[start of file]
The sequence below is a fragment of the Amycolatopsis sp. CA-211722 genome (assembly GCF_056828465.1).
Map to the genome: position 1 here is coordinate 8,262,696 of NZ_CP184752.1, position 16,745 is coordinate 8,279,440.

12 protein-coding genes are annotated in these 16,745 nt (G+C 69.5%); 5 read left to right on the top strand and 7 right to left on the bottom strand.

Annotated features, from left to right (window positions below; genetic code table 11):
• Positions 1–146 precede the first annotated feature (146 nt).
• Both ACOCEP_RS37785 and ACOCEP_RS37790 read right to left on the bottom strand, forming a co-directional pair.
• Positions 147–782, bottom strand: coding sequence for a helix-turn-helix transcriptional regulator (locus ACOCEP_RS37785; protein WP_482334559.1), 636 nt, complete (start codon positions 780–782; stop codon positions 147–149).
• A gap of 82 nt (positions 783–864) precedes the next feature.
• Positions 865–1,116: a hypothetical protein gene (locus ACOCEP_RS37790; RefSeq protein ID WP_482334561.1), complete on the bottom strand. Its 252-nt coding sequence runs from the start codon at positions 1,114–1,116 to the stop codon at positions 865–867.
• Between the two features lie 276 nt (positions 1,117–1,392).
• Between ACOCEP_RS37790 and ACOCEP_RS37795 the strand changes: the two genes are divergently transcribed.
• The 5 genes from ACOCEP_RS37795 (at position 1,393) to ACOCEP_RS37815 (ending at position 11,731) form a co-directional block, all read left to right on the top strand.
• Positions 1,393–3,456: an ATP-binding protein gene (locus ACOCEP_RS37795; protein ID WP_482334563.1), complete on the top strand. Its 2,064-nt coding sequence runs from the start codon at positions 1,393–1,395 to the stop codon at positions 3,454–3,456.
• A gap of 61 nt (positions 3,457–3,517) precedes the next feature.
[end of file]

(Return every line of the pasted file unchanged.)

The sequence below is a fragment of the Amycolatopsis sp. CA-211722 genome (assembly GCF_056828465.1).
Map to the genome: position 1 here is coordinate 8,262,696 of NZ_CP184752.1, position 16,745 is coordinate 8,279,440.

12 protein-coding genes are annotated in these 16,745 nt (G+C 69.5%); 5 read left to right on the top strand and 7 right to left on the bottom strand.

Annotated features, from left to right (window positions below; genetic code table 11):
• Positions 1–146 precede the first annotated feature (146 nt).
• Both ACOCEP_RS37785 and ACOCEP_RS37790 read right to left on the bottom strand, forming a co-directional pair.
• Positions 147–782, bottom strand: coding sequence for a helix-turn-helix transcriptional regulator (locus ACOCEP_RS37785; protein WP_482334559.1), 636 nt, complete (start codon positions 780–782; stop codon positions 147–149).
• A gap of 82 nt (positions 783–864) precedes the next feature.
• Positions 865–1,116: a hypothetical protein gene (locus ACOCEP_RS37790; RefSeq protein ID WP_482334561.1), complete on the bottom strand. Its 252-nt coding sequence runs from the start codon at positions 1,114–1,116 to the stop codon at positions 865–867.
• Between the two features lie 276 nt (positions 1,117–1,392).
• Between ACOCEP_RS37790 and ACOCEP_RS37795 the strand changes: the two genes are divergently transcribed.
• The 5 genes from ACOCEP_RS37795 (at position 1,393) to ACOCEP_RS37815 (ending at position 11,731) form a co-directional block, all read left to right on the top strand.
• Positions 1,393–3,456: an ATP-binding protein gene (locus ACOCEP_RS37795; protein ID WP_482334563.1), complete on the top strand. Its 2,064-nt coding sequence runs from the start codon at positions 1,393–1,395 to the stop codon at positions 3,454–3,456.
• A gap of 61 nt (positions 3,457–3,517) precedes the next feature.